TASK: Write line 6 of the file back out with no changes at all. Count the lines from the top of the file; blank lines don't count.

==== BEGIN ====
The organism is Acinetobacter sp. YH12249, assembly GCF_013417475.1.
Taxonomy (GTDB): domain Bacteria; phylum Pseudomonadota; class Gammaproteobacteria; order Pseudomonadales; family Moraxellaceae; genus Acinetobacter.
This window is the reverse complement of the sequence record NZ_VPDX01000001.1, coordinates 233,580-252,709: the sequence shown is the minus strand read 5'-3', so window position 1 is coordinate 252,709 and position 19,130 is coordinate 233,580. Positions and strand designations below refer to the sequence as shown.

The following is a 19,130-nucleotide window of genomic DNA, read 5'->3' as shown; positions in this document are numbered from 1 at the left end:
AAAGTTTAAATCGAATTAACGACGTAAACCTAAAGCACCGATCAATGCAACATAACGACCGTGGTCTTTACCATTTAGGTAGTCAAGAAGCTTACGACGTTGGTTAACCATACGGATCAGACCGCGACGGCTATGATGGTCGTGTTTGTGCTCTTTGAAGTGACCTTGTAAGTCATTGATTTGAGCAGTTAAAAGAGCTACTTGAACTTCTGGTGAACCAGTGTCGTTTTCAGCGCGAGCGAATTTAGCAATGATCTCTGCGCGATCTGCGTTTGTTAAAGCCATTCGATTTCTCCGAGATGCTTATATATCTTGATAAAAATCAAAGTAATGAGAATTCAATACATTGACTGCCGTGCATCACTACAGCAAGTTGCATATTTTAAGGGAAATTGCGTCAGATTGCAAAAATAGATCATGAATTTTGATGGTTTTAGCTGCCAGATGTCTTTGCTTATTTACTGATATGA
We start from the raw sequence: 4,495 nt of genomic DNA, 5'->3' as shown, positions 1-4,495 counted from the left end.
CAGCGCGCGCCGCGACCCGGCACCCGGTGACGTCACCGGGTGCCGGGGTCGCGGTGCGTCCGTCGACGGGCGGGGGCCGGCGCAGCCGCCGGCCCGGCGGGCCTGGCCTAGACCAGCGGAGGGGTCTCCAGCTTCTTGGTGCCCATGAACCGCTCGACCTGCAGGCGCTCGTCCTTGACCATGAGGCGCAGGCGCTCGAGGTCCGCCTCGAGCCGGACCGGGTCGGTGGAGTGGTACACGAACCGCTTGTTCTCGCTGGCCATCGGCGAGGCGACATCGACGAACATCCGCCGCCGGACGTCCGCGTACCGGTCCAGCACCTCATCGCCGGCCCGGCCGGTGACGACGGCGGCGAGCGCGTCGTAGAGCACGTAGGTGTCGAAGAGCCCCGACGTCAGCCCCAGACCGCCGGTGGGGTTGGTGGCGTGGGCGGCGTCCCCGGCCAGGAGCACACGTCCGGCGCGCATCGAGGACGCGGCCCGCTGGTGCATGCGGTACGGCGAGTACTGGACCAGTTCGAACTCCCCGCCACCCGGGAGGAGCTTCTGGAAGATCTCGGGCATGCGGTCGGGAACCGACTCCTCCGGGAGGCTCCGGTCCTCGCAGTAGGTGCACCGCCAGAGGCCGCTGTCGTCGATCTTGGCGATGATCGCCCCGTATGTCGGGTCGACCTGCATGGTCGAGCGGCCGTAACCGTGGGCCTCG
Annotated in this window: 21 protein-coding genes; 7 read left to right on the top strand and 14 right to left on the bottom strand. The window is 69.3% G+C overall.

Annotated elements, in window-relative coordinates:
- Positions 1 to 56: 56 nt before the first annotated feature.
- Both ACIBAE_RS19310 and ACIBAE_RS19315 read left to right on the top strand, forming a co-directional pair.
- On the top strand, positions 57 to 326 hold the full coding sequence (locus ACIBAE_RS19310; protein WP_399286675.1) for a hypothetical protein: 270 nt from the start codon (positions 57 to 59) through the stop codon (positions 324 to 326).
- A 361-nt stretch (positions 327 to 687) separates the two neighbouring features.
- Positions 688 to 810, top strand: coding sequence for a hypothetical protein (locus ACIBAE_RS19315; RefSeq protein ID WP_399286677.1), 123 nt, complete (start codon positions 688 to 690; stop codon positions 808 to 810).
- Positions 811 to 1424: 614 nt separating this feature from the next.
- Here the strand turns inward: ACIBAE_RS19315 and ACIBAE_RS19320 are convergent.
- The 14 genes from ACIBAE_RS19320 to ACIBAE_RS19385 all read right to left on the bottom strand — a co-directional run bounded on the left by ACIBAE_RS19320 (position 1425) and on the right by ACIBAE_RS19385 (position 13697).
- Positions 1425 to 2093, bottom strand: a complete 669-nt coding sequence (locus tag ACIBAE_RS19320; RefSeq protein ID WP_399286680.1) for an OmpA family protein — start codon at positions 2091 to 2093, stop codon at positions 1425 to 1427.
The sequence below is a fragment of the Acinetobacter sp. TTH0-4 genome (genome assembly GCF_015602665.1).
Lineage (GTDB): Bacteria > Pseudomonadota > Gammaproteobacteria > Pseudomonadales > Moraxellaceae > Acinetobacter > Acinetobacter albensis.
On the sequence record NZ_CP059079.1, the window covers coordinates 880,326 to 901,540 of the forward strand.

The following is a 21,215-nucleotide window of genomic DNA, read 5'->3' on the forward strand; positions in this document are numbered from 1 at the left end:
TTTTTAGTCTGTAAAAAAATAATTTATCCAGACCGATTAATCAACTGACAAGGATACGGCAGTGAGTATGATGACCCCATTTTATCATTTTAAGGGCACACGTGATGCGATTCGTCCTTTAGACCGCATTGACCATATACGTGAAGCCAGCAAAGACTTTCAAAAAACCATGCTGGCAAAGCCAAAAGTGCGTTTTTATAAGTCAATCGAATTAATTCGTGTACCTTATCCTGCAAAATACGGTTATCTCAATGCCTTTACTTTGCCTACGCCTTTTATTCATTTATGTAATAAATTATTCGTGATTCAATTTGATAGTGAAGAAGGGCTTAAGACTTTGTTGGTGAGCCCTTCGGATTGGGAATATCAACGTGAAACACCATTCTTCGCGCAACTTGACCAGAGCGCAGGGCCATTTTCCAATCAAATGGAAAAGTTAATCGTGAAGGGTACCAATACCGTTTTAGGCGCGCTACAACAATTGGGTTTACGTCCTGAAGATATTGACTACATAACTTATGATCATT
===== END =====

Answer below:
We start from the raw sequence: 4,495 nt of genomic DNA, 5'->3' as shown, positions 1-4,495 counted from the left end.